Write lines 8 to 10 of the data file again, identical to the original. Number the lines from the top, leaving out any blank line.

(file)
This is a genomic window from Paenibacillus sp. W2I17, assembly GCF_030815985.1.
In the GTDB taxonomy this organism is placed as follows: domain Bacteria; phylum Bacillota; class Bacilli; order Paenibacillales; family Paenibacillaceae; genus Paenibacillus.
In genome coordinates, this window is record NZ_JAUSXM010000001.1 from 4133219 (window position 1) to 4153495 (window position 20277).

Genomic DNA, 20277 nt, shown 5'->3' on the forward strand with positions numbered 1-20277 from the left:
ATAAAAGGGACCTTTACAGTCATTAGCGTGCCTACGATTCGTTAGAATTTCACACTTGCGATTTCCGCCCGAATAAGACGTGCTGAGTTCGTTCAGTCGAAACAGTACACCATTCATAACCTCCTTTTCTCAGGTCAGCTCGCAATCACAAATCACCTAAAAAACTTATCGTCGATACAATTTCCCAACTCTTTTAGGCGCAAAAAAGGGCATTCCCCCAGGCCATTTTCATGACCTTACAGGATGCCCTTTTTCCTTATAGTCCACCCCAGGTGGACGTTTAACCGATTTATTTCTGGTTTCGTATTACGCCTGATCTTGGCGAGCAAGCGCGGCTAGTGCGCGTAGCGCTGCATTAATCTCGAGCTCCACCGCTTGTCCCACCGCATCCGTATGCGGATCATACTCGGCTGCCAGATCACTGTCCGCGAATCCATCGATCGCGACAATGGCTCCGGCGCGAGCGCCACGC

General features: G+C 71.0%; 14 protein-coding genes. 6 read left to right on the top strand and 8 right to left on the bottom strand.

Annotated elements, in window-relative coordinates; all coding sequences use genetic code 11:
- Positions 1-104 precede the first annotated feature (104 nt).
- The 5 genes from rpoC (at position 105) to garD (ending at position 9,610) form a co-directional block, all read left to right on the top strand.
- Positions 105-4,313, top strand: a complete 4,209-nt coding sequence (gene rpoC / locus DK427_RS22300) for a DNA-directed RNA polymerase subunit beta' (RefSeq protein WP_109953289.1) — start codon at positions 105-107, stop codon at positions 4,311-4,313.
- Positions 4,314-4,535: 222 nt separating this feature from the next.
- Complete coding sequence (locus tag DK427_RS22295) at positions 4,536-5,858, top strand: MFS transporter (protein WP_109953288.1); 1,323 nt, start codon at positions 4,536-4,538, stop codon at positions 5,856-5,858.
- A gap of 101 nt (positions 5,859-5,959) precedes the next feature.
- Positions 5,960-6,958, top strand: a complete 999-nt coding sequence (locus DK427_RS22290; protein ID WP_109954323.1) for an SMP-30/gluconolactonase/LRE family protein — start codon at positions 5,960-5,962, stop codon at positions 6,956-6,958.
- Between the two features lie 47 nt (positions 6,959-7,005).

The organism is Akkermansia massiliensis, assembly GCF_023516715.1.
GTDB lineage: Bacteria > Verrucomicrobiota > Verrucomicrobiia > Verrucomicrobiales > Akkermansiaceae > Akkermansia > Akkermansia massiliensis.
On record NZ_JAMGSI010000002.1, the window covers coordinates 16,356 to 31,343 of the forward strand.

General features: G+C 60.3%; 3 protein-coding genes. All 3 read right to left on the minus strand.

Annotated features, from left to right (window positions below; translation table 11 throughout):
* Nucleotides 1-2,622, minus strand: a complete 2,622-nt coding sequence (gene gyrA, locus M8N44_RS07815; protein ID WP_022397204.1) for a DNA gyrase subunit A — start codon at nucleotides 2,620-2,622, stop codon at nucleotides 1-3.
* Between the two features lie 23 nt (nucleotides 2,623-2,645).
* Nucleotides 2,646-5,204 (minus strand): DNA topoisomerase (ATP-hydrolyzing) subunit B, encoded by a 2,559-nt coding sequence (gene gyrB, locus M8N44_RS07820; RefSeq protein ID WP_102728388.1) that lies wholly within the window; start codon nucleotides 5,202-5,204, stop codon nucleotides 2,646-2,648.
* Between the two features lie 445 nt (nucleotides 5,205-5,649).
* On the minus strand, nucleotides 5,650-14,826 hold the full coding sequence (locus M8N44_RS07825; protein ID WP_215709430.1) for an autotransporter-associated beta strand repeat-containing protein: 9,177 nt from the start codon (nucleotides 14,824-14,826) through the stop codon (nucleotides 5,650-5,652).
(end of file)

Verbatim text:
- Positions 1-104 precede the first annotated feature (104 nt).
- The 5 genes from rpoC (at position 105) to garD (ending at position 9,610) form a co-directional block, all read left to right on the top strand.
- Positions 105-4,313, top strand: a complete 4,209-nt coding sequence (gene rpoC / locus DK427_RS22300) for a DNA-directed RNA polymerase subunit beta' (RefSeq protein WP_109953289.1) — start codon at positions 105-107, stop codon at positions 4,311-4,313.